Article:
The skies started to cloud up as we traveled west and we hit more light rain and wind, but the rain didn’t last long as we drove out from under it. We drove on this very steep, vertical bridge over the waterways near the city of Lake Charles. It was STEEP!

Bob said his blood pressure probably shot up to 200 on that bridge. He also commented that all guardrails should be as tall as these. Down below, we could see blue tarps on roofs everywhere. After some research, I found out that the Lake Charles area was hit by Hurricane Laura, a Cat 4, in August of 2020 and 6 weeks after that it was hit by Hurricane Delta. Then in October of 2021 it was hit by a tornado. There was a lot of evidence of damage around the area. We finally crossed the Sabine River and over the border into Texas at noon.

This cool star was displayed at the Texas Welcome Center.

We noticed a decline in the road conditions, as well as the diesel prices, once we entered Texas–$4.69/gal. and lots of road construction.

We continued on I-10 to Texas Highway 146. Texas also grows a lot of rice in this area and has lots of rice fields and storage areas to keep it.

To avoid going through Houston to get to Galveston, we took Highway 146 south toward our destination of Galveston. (I guess I didn’t realize that Galveston was an island.) We could have approached Galveston from the east, but then we would have had to take a ferry across the inlet from Bolivar to Galveston. We called ahead and found out the wait to get on the ferry was an hour, so we decided to take the longer route around Galveston Bay and approach Galveston from the north to avoid the wait. After making one more rest stop to recheck and confirm our route, we were ready to finish up our last 70 miles. Unfortunately, we would have to go over 2 large bridges taking the northern approach, but it was the only way. The road conditions improved and we finally got rid of the construction. The sun came out, but the wind persisted. The skyline for towns around Galveston Bay was filled with chemical stacks. What an ugly sight!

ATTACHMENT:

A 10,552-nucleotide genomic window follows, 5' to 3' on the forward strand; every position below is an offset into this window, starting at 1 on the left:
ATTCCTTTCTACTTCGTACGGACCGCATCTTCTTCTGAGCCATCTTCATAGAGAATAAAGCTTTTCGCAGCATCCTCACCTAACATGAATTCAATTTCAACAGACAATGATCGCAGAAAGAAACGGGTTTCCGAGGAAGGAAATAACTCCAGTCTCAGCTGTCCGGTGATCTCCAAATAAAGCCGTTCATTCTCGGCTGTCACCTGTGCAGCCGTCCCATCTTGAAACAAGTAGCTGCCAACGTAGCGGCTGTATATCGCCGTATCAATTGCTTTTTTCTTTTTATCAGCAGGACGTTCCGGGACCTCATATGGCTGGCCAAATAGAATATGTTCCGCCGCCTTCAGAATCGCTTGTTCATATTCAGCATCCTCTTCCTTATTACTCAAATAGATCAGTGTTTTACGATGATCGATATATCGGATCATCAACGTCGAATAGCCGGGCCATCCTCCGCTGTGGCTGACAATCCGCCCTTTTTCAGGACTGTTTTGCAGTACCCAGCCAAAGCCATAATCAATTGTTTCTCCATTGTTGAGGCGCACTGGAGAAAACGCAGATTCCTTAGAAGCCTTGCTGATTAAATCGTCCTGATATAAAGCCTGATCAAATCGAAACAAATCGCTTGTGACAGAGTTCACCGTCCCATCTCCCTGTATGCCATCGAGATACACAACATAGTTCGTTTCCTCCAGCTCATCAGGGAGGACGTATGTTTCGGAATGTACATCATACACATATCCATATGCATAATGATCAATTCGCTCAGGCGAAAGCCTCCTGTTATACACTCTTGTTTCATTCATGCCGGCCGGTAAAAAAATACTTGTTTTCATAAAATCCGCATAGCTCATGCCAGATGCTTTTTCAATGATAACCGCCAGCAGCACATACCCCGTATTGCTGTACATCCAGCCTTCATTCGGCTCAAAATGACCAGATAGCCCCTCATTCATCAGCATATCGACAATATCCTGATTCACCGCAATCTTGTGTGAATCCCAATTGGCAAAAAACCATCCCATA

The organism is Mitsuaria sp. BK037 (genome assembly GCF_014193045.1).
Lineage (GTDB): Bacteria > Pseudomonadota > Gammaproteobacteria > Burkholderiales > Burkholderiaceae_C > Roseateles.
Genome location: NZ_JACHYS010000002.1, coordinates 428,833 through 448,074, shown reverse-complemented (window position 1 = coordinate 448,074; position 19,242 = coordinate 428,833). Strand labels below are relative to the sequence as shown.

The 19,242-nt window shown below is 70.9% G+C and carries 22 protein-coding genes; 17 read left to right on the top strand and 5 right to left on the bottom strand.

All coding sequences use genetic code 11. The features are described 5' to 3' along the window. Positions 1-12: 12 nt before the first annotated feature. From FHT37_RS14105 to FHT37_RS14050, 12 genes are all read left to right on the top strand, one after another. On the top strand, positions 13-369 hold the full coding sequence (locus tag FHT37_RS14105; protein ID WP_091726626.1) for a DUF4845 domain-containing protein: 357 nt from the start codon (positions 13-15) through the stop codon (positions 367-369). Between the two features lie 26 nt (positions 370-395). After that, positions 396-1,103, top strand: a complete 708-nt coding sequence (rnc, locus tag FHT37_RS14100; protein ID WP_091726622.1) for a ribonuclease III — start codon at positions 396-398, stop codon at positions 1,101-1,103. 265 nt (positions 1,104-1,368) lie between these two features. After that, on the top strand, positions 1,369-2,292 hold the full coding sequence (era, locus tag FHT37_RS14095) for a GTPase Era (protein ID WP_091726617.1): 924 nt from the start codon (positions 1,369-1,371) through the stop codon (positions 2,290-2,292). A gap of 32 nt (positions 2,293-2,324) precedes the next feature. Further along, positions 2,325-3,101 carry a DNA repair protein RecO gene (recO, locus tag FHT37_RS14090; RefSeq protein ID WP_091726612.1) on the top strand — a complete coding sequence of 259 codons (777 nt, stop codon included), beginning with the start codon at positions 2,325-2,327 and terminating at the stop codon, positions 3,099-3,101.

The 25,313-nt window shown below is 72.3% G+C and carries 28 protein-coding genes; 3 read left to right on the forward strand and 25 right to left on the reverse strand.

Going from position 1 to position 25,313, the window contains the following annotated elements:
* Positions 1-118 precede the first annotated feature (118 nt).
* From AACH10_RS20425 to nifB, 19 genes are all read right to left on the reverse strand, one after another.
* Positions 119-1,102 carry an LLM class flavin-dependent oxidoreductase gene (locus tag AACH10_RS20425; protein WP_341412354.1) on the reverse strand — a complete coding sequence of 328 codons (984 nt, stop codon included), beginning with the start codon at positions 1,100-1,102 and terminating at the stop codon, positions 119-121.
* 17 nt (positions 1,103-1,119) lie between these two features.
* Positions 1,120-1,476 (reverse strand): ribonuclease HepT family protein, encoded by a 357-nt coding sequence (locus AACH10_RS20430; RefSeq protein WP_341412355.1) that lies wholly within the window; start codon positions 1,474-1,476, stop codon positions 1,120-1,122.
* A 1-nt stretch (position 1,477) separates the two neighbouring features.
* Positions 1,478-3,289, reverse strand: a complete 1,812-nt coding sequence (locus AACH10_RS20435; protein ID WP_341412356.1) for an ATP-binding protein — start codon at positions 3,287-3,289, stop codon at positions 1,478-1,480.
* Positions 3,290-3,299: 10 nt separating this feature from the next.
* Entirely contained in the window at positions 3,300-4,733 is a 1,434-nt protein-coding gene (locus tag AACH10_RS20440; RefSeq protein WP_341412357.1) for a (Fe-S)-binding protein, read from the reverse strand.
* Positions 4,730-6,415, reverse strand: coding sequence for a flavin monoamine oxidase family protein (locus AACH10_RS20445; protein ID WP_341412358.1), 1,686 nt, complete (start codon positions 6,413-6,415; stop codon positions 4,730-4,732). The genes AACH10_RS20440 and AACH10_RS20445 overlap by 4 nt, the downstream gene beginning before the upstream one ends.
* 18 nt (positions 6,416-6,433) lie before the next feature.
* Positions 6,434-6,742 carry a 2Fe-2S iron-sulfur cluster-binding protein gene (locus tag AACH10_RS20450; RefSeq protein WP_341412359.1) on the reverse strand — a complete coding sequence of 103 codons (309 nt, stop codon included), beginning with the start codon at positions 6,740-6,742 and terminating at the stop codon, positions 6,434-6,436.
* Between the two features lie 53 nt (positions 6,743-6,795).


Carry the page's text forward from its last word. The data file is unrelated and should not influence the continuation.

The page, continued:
We approached our first bridge over the Jacinto River which is very wide at this point creating more like an area of small bays. What a spectacular bridge it was! It reminded me a lot of the Sunshine Skyway Bridge over Tampa Bay in Florida.

Can you tell I really love this bridge? It was 4 lanes wide with beautiful yellow spires, but unfortunately Bob doesn’t really like to drive on tall bridges so he wasn’t enjoying it as much as I was! If it wasn’t for the crosswind at the top, it would have been an easier drive. From the top, we could the river below and the refineries that lined the coast.